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Tuesday, March 13

"DUBAI" -- to be included in Evil Paradises: The Dreamworlds of Neo-Liberalism, by Mike Davis, July 2007

As gas prices AGAIN approach $3.00 a gallon, I wonder what it will take for all of us little people around the world to find a way to become less dependent on this black gold. When will we say ENOUGH IS ENOUGH??? Are we really that addicted to oil? Of course we are and we all know it. Our First Family reminds us of this frequently. Last year in his SOTUA Mr. Bush declared that: "America is addicted to oil" and vowed to push for alternative energy sources allowing the United States to replace three-quarters of the petroleum now imported from the Middle East by 2025. Presenting his agenda for his sixth year in office, he also vowed to steer more money to scientific research and education while working to reduce health care costs.
Lady Laura also pops up on occasion to remind us of our addition.

How does one overcome an addiction? Well, first one has to be willing to acknowledge this addiction and then secondly, be willing to do something about it -- right? O.K. -- I'll start: "Hi, my name is Jersey Cynic, and I'm addicted to oil" -- WHO'S NEXT.....?

All righty -- I heard you all loud and clear! We're all on the same page here. Now, together we work really hard to find solutions. Right? Hmmmmm....let's see.

Well, the first problem is how do we get to work? We need to constantly fill up the tank to drive umteen miles away because we really fucked up everything with that whole urban sprawl set up and now "We're literally stuck up a cul-de-sac in a cement SUV without a fill-up" - James Howard Kunstler from The End of Suburbia -- HUGE PROBLEM. Does that mean we give up? I'm willing to cut back as I am sure many people are (or are forced to) also. I'm sure there are companies and individual entrepreneurs out there tyring to find alternatives. I just don't know anyone personally involved in this field to get a handle on how much effort is being put forth. Does anyone know anyone who does this for a living? I would think that by now, all of us would know plenty of people employed in this effort, since Mr. Bush has promised to push for alternative energy sources. I guess I just don't get out enough.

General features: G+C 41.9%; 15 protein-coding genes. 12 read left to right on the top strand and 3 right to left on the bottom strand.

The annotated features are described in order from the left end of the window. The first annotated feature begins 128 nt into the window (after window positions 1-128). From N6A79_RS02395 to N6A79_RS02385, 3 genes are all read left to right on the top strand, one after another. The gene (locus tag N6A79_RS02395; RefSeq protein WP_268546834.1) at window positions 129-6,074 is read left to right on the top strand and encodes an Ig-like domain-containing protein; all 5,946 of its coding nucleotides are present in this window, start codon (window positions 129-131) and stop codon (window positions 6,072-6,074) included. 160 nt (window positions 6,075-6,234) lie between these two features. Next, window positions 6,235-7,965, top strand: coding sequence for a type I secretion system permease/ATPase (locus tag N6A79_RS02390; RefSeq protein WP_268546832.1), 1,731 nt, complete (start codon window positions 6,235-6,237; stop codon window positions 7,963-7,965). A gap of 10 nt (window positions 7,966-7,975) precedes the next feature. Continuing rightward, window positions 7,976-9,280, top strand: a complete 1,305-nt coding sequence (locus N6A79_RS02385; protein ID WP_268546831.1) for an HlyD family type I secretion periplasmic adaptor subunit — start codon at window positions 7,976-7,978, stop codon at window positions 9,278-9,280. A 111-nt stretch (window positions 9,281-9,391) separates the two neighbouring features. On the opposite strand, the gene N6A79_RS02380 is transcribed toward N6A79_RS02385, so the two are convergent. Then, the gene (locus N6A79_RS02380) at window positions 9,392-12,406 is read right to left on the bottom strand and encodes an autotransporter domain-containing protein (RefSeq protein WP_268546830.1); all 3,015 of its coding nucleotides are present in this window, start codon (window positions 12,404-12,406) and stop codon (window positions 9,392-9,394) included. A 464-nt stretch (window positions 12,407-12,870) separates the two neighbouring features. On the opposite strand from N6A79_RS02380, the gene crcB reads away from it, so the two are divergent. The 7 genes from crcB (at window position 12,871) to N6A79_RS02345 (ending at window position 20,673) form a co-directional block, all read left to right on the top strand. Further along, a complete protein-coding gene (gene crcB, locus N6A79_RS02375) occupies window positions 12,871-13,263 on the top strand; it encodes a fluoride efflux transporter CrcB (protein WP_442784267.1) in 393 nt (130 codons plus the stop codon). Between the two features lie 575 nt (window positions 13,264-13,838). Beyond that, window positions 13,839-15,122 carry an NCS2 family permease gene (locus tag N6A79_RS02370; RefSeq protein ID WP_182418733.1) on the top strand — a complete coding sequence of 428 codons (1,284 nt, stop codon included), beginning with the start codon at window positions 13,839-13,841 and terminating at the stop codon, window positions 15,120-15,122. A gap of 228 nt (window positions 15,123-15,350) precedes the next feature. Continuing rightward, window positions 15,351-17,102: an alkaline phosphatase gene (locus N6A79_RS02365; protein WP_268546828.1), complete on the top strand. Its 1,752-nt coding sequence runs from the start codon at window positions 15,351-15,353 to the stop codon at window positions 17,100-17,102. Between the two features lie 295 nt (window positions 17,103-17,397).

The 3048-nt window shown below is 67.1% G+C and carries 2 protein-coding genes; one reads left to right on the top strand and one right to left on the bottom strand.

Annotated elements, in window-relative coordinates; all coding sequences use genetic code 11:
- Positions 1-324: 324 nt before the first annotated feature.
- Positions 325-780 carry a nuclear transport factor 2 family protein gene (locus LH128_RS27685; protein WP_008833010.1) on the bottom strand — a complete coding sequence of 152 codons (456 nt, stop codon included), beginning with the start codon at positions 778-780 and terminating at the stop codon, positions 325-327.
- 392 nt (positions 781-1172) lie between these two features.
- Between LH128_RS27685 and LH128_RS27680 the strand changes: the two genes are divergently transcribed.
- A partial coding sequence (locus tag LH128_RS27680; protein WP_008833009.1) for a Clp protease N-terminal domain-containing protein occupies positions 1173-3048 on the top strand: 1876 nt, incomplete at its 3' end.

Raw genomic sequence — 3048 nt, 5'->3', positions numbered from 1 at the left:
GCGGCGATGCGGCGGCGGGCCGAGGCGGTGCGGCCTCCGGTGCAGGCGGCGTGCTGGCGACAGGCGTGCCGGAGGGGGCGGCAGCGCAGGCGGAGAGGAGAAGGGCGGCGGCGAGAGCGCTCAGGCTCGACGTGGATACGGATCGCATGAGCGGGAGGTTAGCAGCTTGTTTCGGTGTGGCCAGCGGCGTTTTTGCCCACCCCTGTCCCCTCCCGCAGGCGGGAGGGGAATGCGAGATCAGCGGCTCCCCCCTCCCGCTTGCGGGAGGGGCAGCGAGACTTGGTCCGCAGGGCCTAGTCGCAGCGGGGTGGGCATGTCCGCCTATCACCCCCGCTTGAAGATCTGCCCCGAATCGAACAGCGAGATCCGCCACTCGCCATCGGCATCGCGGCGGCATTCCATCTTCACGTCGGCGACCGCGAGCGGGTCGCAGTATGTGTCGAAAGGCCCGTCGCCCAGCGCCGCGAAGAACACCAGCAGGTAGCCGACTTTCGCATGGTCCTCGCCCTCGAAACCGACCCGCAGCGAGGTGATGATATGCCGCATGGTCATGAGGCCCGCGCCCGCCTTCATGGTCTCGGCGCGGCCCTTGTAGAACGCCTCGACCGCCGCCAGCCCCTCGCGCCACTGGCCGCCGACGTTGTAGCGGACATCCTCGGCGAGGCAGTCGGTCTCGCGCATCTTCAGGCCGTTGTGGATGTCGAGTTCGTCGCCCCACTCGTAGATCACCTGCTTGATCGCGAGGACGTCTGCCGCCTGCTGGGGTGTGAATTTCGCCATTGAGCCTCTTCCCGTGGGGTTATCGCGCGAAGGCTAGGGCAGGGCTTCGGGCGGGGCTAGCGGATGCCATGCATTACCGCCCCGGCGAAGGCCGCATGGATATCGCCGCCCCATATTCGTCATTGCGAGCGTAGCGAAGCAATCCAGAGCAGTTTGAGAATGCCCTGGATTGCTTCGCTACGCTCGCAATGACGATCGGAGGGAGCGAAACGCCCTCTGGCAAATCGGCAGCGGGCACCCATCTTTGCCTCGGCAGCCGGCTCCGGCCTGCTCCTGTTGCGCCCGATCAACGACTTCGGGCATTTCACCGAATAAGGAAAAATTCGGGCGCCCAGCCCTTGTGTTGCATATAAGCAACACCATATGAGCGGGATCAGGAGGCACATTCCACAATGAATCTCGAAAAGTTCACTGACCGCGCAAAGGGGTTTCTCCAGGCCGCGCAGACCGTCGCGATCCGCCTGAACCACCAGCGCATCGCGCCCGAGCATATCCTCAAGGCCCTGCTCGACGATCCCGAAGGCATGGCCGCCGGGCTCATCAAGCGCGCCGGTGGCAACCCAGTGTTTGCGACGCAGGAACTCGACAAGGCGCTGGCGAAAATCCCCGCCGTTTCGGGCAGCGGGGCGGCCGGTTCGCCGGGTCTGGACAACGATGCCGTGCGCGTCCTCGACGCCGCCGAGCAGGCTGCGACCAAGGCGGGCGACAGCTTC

Another HUGE PROBLEM is that practically everything we own is made of plastic. How are plastics made? This is a very interesting read.
Did you know "The first synthetic plastic was made from the plant material cellulose. In 1869, John Wesley Hyatt, an American printer and inventor, found that cellulose nitrate could be used as an inexpensive substitute for ivory. The mixture could be plasticized with the addition of camphor. Celluloid, as this new material was called, became the only plastic of commercial importance for 30 years. It was used for eyeglass frames, combs, billiard balls, shirt collars, buttons, dentures, and photographic film."